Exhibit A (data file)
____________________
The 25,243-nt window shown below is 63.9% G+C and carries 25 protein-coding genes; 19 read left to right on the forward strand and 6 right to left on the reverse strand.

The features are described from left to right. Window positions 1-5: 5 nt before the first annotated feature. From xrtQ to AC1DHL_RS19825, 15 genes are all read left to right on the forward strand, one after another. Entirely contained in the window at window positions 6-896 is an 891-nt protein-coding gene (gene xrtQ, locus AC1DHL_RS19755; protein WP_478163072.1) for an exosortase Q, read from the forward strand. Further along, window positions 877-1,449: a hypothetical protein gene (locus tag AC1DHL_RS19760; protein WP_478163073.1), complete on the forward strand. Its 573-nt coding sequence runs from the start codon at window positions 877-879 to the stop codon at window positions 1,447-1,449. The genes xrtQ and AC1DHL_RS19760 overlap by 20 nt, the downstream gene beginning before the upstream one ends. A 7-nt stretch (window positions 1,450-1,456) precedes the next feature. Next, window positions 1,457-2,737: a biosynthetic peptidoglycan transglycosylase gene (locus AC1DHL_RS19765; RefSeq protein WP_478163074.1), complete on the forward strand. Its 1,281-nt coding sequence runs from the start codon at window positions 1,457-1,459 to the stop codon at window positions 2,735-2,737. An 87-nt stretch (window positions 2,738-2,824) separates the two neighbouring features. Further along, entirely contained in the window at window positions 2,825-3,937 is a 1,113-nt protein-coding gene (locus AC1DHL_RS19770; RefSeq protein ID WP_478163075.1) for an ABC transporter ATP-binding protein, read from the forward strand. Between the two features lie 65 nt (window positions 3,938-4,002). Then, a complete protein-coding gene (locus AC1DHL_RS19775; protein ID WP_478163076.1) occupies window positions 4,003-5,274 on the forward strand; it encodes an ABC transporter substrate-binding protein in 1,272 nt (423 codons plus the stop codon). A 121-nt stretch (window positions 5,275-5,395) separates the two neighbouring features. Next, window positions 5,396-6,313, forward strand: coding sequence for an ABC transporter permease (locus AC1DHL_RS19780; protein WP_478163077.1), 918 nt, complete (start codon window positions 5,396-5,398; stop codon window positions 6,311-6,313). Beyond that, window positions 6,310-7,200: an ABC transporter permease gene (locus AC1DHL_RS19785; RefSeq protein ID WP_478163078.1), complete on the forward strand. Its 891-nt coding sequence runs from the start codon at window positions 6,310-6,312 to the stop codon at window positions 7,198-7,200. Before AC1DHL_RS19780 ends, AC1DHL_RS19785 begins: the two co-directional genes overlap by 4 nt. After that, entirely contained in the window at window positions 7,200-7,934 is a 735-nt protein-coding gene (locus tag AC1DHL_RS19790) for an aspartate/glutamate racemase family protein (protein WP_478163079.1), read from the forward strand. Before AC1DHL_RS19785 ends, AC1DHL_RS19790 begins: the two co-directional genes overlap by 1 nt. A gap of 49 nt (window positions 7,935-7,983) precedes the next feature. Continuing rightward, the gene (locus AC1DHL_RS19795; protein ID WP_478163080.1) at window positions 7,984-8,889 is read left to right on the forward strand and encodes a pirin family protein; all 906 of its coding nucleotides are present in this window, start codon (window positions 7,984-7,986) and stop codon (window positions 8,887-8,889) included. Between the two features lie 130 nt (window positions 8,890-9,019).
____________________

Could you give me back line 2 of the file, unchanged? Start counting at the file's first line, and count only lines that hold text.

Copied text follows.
The features are described from left to right. Window positions 1-5: 5 nt before the first annotated feature. From xrtQ to AC1DHL_RS19825, 15 genes are all read left to right on the forward strand, one after another. Entirely contained in the window at window positions 6-896 is an 891-nt protein-coding gene (gene xrtQ, locus AC1DHL_RS19755; protein WP_478163072.1) for an exosortase Q, read from the forward strand. Further along, window positions 877-1,449: a hypothetical protein gene (locus tag AC1DHL_RS19760; protein WP_478163073.1), complete on the forward strand. Its 573-nt coding sequence runs from the start codon at window positions 877-879 to the stop codon at window positions 1,447-1,449. The genes xrtQ and AC1DHL_RS19760 overlap by 20 nt, the downstream gene beginning before the upstream one ends. A 7-nt stretch (window positions 1,450-1,456) precedes the next feature. Next, window positions 1,457-2,737: a biosynthetic peptidoglycan transglycosylase gene (locus AC1DHL_RS19765; RefSeq protein WP_478163074.1), complete on the forward strand. Its 1,281-nt coding sequence runs from the start codon at window positions 1,457-1,459 to the stop codon at window positions 2,735-2,737. An 87-nt stretch (window positions 2,738-2,824) separates the two neighbouring features. Further along, entirely contained in the window at window positions 2,825-3,937 is a 1,113-nt protein-coding gene (locus AC1DHL_RS19770; RefSeq protein ID WP_478163075.1) for an ABC transporter ATP-binding protein, read from the forward strand. Between the two features lie 65 nt (window positions 3,938-4,002). Then, a complete protein-coding gene (locus AC1DHL_RS19775; protein ID WP_478163076.1) occupies window positions 4,003-5,274 on the forward strand; it encodes an ABC transporter substrate-binding protein in 1,272 nt (423 codons plus the stop codon). A 121-nt stretch (window positions 5,275-5,395) separates the two neighbouring features. Next, window positions 5,396-6,313, forward strand: coding sequence for an ABC transporter permease (locus AC1DHL_RS19780; protein WP_478163077.1), 918 nt, complete (start codon window positions 5,396-5,398; stop codon window positions 6,311-6,313). Beyond that, window positions 6,310-7,200: an ABC transporter permease gene (locus AC1DHL_RS19785; RefSeq protein ID WP_478163078.1), complete on the forward strand. Its 891-nt coding sequence runs from the start codon at window positions 6,310-6,312 to the stop codon at window positions 7,198-7,200. Before AC1DHL_RS19780 ends, AC1DHL_RS19785 begins: the two co-directional genes overlap by 4 nt. After that, entirely contained in the window at window positions 7,200-7,934 is a 735-nt protein-coding gene (locus tag AC1DHL_RS19790) for an aspartate/glutamate racemase family protein (protein WP_478163079.1), read from the forward strand. Before AC1DHL_RS19785 ends, AC1DHL_RS19790 begins: the two co-directional genes overlap by 1 nt. A gap of 49 nt (window positions 7,935-7,983) precedes the next feature. Continuing rightward, the gene (locus AC1DHL_RS19795; protein ID WP_478163080.1) at window positions 7,984-8,889 is read left to right on the forward strand and encodes a pirin family protein; all 906 of its coding nucleotides are present in this window, start codon (window positions 7,984-7,986) and stop codon (window positions 8,887-8,889) included. Between the two features lie 130 nt (window positions 8,890-9,019).